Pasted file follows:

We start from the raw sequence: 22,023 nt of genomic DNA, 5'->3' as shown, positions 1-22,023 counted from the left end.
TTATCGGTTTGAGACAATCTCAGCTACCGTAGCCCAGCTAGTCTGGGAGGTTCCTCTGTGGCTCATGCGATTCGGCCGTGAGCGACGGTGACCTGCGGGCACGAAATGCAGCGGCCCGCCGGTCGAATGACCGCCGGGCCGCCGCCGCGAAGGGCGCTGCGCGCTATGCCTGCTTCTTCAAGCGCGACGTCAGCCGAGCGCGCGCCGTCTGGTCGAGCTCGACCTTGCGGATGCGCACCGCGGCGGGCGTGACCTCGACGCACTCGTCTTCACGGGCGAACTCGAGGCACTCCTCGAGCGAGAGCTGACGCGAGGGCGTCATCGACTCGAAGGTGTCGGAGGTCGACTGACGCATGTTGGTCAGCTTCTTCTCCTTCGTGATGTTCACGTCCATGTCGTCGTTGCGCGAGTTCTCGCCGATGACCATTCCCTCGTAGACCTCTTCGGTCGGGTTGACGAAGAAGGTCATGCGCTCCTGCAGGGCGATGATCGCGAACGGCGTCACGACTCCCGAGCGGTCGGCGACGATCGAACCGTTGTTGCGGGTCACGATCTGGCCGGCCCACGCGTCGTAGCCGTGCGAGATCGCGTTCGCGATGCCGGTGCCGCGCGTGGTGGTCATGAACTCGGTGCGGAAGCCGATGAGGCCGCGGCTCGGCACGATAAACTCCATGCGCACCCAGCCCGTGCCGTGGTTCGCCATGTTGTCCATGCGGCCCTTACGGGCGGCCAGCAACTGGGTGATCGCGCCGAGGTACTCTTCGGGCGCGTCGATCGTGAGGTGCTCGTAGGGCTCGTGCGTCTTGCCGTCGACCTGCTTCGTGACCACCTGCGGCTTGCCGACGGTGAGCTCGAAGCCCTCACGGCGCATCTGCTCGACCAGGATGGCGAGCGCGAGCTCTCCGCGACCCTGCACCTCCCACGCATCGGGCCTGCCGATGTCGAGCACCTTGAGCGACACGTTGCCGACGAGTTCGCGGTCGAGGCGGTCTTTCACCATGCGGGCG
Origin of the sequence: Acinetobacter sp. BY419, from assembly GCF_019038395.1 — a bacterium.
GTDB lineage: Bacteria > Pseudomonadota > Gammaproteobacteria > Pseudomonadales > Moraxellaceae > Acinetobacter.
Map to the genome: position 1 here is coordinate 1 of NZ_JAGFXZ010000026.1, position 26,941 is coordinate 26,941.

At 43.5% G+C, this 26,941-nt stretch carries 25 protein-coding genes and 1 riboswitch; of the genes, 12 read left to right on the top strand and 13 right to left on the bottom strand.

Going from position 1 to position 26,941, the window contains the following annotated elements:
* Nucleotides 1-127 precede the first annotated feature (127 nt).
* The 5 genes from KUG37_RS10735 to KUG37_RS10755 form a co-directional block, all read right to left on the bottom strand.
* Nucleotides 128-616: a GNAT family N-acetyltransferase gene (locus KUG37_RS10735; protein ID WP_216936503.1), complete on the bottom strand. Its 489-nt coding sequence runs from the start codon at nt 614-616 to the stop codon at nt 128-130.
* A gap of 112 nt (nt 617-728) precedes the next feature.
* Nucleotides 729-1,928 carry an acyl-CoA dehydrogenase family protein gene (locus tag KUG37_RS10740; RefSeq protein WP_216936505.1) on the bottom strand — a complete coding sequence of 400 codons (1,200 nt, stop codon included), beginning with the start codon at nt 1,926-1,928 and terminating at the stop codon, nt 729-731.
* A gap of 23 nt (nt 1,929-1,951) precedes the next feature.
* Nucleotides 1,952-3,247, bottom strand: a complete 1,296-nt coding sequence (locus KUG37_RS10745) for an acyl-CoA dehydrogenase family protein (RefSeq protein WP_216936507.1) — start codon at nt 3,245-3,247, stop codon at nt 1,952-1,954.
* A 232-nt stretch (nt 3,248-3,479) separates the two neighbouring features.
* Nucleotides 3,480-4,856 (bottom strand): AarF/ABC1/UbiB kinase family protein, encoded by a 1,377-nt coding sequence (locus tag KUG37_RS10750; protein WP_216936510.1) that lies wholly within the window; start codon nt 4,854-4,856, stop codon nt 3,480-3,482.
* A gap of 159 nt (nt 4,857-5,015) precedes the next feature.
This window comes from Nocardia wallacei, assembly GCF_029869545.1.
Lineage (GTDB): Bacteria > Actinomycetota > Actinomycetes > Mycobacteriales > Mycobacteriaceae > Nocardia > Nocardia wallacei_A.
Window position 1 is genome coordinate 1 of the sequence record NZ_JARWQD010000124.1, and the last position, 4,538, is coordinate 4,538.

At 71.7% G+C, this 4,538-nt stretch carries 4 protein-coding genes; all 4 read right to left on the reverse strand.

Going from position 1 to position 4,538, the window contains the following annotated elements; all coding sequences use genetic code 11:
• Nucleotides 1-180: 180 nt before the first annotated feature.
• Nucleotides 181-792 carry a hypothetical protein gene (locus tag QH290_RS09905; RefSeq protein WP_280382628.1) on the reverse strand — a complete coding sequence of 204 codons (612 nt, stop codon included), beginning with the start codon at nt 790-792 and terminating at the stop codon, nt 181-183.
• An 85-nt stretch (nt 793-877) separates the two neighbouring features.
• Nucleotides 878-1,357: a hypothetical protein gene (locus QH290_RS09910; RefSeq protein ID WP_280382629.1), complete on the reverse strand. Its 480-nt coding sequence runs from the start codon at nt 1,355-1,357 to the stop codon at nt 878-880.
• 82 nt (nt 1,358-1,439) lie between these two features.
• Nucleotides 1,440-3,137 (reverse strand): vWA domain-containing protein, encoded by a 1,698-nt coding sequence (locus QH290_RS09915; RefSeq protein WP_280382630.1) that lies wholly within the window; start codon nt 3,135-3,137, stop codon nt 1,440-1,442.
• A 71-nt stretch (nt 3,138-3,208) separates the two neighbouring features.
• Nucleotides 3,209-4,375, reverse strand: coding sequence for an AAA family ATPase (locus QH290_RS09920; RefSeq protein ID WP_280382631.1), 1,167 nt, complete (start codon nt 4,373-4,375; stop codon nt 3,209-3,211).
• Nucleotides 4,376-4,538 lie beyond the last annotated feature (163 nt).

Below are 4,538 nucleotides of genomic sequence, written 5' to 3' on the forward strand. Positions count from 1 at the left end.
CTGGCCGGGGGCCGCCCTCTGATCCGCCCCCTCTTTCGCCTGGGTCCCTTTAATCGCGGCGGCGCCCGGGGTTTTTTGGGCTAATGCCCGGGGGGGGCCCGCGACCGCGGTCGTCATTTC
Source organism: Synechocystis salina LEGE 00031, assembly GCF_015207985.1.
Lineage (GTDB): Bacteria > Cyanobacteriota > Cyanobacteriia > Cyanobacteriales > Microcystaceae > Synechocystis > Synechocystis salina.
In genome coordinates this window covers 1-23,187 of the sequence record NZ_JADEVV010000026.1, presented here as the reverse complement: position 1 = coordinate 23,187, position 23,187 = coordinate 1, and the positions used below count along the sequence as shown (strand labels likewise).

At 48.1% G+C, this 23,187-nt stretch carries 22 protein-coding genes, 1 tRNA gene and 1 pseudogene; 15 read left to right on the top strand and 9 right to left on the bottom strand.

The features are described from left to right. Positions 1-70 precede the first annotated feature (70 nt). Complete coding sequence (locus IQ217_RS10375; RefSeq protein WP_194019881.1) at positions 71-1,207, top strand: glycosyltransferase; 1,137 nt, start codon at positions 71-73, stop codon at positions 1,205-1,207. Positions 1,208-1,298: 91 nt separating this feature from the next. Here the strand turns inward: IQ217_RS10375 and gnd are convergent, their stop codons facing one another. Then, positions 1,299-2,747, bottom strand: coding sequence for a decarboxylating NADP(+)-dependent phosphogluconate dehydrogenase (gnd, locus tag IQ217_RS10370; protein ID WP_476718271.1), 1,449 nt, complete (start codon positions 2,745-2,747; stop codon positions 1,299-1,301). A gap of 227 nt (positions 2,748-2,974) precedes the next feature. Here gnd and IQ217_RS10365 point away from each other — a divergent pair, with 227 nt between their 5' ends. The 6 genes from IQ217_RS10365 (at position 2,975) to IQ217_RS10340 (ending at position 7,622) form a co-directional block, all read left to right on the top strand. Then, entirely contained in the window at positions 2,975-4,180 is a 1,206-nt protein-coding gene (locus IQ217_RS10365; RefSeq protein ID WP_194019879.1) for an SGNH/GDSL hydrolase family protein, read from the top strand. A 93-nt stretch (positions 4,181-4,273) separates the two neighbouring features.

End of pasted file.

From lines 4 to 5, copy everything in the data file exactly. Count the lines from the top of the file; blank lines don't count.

GTDB lineage: Bacteria > Pseudomonadota > Gammaproteobacteria > Pseudomonadales > Moraxellaceae > Acinetobacter.
Map to the genome: position 1 here is coordinate 1 of NZ_JAGFXZ010000026.1, position 26,941 is coordinate 26,941.